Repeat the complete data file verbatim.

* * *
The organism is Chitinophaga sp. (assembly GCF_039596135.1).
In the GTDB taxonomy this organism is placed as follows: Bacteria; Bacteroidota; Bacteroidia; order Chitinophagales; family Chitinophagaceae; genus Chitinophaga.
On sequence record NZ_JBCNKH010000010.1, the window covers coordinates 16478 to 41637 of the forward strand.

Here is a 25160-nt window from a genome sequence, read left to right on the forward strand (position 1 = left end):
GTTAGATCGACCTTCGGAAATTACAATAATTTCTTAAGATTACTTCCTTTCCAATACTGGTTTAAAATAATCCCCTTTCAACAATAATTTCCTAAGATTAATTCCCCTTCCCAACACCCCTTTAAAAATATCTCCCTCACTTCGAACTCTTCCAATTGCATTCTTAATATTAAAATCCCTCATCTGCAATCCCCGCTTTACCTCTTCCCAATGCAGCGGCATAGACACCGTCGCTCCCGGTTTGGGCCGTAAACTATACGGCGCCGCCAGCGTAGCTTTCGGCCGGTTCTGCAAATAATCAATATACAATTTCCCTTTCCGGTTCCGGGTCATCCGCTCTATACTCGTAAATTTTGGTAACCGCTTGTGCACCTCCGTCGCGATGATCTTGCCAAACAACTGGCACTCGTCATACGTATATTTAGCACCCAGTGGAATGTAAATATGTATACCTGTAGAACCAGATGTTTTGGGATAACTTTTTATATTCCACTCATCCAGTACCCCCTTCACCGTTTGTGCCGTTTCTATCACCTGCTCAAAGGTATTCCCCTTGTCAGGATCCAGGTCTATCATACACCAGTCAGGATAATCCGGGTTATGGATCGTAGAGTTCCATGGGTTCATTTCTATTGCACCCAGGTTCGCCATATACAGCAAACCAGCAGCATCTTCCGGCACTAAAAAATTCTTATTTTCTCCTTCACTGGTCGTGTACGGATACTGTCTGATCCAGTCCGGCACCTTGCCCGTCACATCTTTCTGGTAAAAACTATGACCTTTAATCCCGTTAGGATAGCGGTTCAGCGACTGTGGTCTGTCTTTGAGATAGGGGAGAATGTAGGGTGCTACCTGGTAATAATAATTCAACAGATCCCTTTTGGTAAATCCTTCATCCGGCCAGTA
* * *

The organism is Chitinophaga sp. (assembly GCF_039596135.1).
In the GTDB taxonomy this organism is placed as follows: Bacteria; Bacteroidota; Bacteroidia; order Chitinophagales; family Chitinophagaceae; genus Chitinophaga.
On sequence record NZ_JBCNKH010000010.1, the window covers coordinates 16478 to 41637 of the forward strand.

Here is a 25160-nt window from a genome sequence, read left to right on the forward strand (position 1 = left end):
GTTAGATCGACCTTCGGAAATTACAATAATTTCTTAAGATTACTTCCTTTCCAATACTGGTTTAAAATAATCCCCTTTCAACAATAATTTCCTAAGATTAATTCCCCTTCCCAACACCCCTTTAAAAATATCTCCCTCACTTCGAACTCTTCCAATTGCATTCTTAATATTAAAATCCCTCATCTGCAATCCCCGCTTTACCTCTTCCCAATGCAGCGGCATAGACACCGTCGCTCCCGGTTTGGGCCGTAAACTATACGGCGCCGCCAGCGTAGCTTTCGGCCGGTTCTGCAAATAATCAATATACAATTTCCCTTTCCGGTTCCGGGTCATCCGCTCTATACTCGTAAATTTTGGTAACCGCTTGTGCACCTCCGTCGCGATGATCTTGCCAAACAACTGGCACTCGTCATACGTATATTTAGCACCCAGTGGAATGTAAATATGTATACCTGTAGAACCAGATGTTTTGGGATAACTTTTTATATTCCACTCATCCAGTACCCCCTTCACCGTTTGTGCCGTTTCTATCACCTGCTCAAAGGTATTCCCCTTGTCAGGATCCAGGTCTATCATACACCAGTCAGGATAATCCGGGTTATGGATCGTAGAGTTCCATGGGTTCATTTCTATTGCACCCAGGTTCGCCATATACAGCAAACCAGCAGCATCTTCCGGCACTAAAAAATTCTTATTTTCTCCTTCACTGGTCGTGTACGGATACTGTCTGATCCAGTCCGGCACCTTGCCCGTCACATCTTTCTGGTAAAAACTATGACCTTTAATCCCGTTAGGATAGCGGTTCAGCGACTGTGGTCTGTCTTTGAGATAGGGGAGAATGTAGGGTGCTACCTGGTAATAATAATTCAACAGATCCCTTTTGGTAAATCCTTCATCCGGCCAGTA